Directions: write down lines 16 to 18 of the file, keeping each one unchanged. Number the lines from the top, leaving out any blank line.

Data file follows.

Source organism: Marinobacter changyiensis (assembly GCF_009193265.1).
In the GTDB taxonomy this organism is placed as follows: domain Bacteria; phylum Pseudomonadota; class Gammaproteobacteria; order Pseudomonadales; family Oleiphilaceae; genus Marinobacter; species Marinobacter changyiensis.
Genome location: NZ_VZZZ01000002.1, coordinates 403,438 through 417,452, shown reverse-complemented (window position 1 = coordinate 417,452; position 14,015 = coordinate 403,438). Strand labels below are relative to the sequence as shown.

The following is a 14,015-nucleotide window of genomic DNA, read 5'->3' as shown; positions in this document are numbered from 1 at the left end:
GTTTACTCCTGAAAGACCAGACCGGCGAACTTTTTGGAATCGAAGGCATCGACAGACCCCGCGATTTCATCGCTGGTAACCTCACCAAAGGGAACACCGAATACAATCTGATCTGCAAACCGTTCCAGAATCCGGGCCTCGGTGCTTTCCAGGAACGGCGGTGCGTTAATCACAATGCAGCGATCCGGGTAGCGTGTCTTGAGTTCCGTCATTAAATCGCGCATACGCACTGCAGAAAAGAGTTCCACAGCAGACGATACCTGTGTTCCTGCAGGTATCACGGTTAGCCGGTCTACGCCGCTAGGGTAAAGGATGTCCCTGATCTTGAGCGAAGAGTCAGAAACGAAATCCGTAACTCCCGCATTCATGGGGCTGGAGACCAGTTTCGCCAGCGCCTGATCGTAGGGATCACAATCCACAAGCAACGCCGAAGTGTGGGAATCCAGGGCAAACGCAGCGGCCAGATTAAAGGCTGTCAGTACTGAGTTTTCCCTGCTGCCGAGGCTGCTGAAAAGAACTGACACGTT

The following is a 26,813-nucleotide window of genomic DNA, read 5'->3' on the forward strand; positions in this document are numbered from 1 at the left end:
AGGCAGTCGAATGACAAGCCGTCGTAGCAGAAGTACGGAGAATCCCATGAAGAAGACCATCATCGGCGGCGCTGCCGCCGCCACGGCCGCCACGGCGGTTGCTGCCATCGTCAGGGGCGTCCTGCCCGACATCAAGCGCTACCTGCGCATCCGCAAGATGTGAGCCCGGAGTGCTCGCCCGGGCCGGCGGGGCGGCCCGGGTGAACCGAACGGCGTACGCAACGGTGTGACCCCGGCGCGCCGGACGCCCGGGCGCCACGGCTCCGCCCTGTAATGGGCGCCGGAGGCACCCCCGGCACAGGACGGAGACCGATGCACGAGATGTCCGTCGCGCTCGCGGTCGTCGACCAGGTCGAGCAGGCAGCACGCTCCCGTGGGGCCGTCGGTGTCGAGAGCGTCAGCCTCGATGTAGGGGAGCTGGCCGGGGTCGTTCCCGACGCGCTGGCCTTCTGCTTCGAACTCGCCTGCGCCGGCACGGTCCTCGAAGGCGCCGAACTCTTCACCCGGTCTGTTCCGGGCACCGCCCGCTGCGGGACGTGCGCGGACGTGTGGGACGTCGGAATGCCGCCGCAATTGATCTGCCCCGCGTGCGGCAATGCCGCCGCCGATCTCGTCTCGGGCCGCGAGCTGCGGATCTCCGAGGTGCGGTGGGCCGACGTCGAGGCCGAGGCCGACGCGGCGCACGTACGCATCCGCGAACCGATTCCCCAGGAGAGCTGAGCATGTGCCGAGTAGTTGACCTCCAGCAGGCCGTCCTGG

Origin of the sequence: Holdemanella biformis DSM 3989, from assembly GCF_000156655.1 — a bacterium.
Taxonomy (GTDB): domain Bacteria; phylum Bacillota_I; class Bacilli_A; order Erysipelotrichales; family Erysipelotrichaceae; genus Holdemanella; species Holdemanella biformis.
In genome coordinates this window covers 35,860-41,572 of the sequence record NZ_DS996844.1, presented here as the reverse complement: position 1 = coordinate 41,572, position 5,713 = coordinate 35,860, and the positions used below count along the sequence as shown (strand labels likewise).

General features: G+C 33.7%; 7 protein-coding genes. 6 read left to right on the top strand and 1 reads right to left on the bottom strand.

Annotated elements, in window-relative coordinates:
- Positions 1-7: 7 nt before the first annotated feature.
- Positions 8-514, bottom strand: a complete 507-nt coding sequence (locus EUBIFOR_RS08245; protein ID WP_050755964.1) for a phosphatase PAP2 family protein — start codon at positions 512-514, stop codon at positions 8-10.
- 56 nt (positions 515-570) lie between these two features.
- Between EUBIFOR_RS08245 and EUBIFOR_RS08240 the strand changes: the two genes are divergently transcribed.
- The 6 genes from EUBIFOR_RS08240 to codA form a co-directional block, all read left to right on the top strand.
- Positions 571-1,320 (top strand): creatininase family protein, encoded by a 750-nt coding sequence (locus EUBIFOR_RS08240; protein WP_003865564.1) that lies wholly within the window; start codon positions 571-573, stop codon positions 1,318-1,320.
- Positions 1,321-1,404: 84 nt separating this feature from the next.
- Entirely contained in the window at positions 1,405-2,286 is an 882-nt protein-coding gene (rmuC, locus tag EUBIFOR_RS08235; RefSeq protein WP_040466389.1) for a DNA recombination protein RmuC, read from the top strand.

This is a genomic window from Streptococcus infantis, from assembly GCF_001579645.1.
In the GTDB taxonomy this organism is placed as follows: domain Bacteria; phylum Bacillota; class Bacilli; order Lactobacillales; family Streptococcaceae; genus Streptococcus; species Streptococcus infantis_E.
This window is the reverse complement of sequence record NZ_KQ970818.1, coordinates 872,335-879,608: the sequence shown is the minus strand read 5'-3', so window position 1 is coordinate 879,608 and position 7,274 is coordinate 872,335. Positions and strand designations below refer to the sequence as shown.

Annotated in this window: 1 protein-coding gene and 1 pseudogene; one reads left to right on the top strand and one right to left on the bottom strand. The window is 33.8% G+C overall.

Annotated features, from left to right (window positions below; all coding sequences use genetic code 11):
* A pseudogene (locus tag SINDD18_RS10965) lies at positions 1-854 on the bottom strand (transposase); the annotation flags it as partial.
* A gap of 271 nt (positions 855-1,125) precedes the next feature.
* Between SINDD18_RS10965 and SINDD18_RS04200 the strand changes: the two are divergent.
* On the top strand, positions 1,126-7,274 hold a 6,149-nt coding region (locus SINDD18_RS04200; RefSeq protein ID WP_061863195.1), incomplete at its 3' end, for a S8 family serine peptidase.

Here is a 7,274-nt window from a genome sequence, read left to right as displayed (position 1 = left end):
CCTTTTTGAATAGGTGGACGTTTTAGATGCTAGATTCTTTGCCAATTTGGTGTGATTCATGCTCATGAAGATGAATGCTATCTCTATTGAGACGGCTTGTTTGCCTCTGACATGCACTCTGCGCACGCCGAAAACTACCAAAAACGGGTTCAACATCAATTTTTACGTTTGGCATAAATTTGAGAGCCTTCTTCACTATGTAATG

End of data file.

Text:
- Between EUBIFOR_RS08245 and EUBIFOR_RS08240 the strand changes: the two genes are divergently transcribed.
- The 6 genes from EUBIFOR_RS08240 to codA form a co-directional block, all read left to right on the top strand.
- Positions 571-1,320 (top strand): creatininase family protein, encoded by a 750-nt coding sequence (locus EUBIFOR_RS08240; protein WP_003865564.1) that lies wholly within the window; start codon positions 571-573, stop codon positions 1,318-1,320.